First, read this.
Or don’t, and you won’t have much context for the rest of this post.
I wrote once about depression
and how it creeps up on me and how I try my best to “handle it.”
I’ve been “handling it” for over a month now, so the piece from the New York Times seemed rather serendipitous. Because one of the lies depression likes to tell me is that I am the only person who endures this. And even though my friend Kirsty
is equally brave in sharing her battles, the Depression Monster tries to make me feel like I’m in this entirely alone.
I’m better today than I was two weeks ago, and relying on cognitive therapy has really helped. Those little tiny tasks that I can rely on to give me a sense of routine, normalcy. Do the dishes every night. Make my bed every morning. I started journaling again–something that’s fallen to the wayside with all the blogging. I forced myself to do yoga again. I make sure I see my trainer once a week, even if I don’t go to the gym any other days.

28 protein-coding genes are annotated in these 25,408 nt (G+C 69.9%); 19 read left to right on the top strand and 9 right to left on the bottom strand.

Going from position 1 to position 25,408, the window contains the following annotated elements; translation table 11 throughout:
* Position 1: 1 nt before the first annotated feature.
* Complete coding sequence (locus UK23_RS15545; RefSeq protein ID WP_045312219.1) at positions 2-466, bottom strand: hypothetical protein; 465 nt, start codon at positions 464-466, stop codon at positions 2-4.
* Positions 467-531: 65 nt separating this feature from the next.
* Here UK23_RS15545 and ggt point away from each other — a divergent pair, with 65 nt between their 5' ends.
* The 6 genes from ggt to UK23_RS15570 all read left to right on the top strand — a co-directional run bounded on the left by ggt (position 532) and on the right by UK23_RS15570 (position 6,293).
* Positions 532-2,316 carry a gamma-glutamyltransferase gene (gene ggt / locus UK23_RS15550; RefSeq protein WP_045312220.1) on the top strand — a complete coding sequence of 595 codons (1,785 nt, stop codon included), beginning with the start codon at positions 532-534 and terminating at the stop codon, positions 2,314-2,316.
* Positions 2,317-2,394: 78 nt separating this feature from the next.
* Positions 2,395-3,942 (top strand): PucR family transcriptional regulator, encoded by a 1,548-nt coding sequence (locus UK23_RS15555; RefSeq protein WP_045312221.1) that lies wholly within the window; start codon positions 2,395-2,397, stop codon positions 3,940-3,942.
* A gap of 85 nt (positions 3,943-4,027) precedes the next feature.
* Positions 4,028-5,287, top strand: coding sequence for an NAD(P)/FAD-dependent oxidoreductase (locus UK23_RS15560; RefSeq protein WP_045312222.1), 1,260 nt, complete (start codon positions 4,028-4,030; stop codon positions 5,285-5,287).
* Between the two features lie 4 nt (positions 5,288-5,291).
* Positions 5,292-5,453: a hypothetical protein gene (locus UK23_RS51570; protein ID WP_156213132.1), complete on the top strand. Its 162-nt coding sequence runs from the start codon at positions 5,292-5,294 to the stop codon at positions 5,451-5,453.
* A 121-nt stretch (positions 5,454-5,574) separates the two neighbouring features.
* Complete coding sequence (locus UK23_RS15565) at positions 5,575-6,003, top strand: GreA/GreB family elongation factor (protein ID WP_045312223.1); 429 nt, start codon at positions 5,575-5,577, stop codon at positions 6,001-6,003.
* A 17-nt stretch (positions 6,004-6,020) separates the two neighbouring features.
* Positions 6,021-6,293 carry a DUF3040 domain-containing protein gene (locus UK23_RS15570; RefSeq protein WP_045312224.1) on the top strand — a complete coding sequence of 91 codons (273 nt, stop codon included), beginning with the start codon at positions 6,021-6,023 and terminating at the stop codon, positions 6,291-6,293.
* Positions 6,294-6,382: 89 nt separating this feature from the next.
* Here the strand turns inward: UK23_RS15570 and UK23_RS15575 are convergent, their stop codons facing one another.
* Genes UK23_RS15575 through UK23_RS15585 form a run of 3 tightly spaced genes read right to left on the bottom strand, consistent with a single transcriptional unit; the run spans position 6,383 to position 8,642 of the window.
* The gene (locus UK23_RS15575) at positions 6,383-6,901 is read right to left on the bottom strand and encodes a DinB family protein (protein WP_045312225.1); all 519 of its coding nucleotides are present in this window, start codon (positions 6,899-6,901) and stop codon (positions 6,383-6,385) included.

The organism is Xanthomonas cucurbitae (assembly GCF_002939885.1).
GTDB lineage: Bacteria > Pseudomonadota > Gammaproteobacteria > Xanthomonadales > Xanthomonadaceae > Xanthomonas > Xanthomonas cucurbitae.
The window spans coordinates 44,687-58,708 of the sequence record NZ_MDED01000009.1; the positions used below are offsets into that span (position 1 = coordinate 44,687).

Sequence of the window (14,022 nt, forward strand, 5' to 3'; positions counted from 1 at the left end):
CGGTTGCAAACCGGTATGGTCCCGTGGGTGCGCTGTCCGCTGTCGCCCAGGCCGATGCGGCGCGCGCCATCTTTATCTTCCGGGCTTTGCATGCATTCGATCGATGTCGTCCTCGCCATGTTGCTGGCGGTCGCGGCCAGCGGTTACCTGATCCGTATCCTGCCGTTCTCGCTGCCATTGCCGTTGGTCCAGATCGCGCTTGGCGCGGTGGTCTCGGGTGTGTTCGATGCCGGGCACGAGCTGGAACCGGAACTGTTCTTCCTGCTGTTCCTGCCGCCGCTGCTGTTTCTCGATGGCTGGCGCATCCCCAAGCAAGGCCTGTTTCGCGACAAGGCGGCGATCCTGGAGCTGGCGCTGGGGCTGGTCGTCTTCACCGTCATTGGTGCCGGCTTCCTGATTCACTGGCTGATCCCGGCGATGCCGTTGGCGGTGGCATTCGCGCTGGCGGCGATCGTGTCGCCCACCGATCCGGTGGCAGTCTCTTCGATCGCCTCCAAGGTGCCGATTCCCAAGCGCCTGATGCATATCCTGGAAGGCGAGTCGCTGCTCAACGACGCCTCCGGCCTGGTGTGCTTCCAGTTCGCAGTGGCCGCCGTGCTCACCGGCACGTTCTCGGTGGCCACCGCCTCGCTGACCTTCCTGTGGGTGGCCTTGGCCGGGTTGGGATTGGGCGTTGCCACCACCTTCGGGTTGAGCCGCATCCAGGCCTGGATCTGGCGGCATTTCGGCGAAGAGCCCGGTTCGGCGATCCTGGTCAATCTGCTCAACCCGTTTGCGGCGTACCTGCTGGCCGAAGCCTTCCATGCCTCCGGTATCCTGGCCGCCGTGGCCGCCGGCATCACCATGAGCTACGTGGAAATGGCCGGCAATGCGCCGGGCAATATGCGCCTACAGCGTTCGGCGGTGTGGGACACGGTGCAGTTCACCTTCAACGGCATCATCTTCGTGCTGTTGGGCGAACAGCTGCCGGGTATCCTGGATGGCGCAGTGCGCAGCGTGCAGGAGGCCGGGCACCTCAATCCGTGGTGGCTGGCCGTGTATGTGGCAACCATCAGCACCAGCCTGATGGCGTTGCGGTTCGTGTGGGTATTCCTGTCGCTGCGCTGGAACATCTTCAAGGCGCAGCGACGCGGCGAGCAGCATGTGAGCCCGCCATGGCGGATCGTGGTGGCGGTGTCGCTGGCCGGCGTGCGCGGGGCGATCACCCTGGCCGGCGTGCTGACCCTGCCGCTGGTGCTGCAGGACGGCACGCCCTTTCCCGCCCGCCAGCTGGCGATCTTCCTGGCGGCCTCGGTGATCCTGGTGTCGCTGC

The smallest thing I’ve done? Put my shoes in my closet every day instead of letting them accumulate on the mats by the front door. Something about a clear pathway out, and the feeling of accomplishment from picking up after myself has made it possible for me to do the bigger things.
You know, like getting out of bed in the morning and teaching all day.
As I read that article tonight, this jumped out at me more than anything else:
“There are those who will shame us for being stuck in our pain and those who will empower us to claw our way out.”
And I teared up at that line, because I realized I am so, so, so lucky to have no one in my life right now shaming me for being stuck. Or at least they aren’t shaming me to my face. For the most part, I know I have people empowering me to claw my way out.
Which is exactly my plan.